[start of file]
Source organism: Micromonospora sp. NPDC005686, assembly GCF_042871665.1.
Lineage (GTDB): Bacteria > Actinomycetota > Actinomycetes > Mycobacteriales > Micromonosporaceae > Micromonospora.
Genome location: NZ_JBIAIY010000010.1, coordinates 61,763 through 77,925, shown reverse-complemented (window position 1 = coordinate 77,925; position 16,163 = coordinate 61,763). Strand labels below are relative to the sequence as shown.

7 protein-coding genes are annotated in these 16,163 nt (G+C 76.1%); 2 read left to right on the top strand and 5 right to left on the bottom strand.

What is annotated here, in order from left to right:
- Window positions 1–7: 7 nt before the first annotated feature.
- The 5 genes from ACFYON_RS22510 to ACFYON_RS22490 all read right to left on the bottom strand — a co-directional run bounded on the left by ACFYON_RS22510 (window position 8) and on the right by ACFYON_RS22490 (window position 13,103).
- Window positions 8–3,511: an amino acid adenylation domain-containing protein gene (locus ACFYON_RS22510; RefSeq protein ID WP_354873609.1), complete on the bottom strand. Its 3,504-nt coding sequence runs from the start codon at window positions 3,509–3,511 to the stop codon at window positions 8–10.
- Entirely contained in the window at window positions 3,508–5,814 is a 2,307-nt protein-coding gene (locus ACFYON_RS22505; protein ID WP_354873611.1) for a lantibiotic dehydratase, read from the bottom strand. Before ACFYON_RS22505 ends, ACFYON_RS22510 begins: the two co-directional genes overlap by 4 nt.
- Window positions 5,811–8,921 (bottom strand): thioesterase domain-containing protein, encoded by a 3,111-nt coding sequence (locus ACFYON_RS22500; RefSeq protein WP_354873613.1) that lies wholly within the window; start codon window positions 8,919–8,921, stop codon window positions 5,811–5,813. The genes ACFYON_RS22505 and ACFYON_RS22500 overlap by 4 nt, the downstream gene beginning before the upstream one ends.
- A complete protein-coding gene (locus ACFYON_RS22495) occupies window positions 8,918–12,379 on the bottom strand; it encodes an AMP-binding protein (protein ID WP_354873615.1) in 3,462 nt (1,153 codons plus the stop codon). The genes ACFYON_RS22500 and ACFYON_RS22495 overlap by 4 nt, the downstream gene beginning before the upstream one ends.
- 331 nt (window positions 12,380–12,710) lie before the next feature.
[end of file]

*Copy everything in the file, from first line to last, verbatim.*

Source organism: Micromonospora sp. NPDC005686, assembly GCF_042871665.1.
Lineage (GTDB): Bacteria > Actinomycetota > Actinomycetes > Mycobacteriales > Micromonosporaceae > Micromonospora.
Genome location: NZ_JBIAIY010000010.1, coordinates 61,763 through 77,925, shown reverse-complemented (window position 1 = coordinate 77,925; position 16,163 = coordinate 61,763). Strand labels below are relative to the sequence as shown.

7 protein-coding genes are annotated in these 16,163 nt (G+C 76.1%); 2 read left to right on the top strand and 5 right to left on the bottom strand.

What is annotated here, in order from left to right:
- Window positions 1–7: 7 nt before the first annotated feature.
- The 5 genes from ACFYON_RS22510 to ACFYON_RS22490 all read right to left on the bottom strand — a co-directional run bounded on the left by ACFYON_RS22510 (window position 8) and on the right by ACFYON_RS22490 (window position 13,103).
- Window positions 8–3,511: an amino acid adenylation domain-containing protein gene (locus ACFYON_RS22510; RefSeq protein ID WP_354873609.1), complete on the bottom strand. Its 3,504-nt coding sequence runs from the start codon at window positions 3,509–3,511 to the stop codon at window positions 8–10.
- Entirely contained in the window at window positions 3,508–5,814 is a 2,307-nt protein-coding gene (locus ACFYON_RS22505; protein ID WP_354873611.1) for a lantibiotic dehydratase, read from the bottom strand. Before ACFYON_RS22505 ends, ACFYON_RS22510 begins: the two co-directional genes overlap by 4 nt.
- Window positions 5,811–8,921 (bottom strand): thioesterase domain-containing protein, encoded by a 3,111-nt coding sequence (locus ACFYON_RS22500; RefSeq protein WP_354873613.1) that lies wholly within the window; start codon window positions 8,919–8,921, stop codon window positions 5,811–5,813. The genes ACFYON_RS22505 and ACFYON_RS22500 overlap by 4 nt, the downstream gene beginning before the upstream one ends.
- A complete protein-coding gene (locus ACFYON_RS22495) occupies window positions 8,918–12,379 on the bottom strand; it encodes an AMP-binding protein (protein ID WP_354873615.1) in 3,462 nt (1,153 codons plus the stop codon). The genes ACFYON_RS22500 and ACFYON_RS22495 overlap by 4 nt, the downstream gene beginning before the upstream one ends.
- 331 nt (window positions 12,380–12,710) lie before the next feature.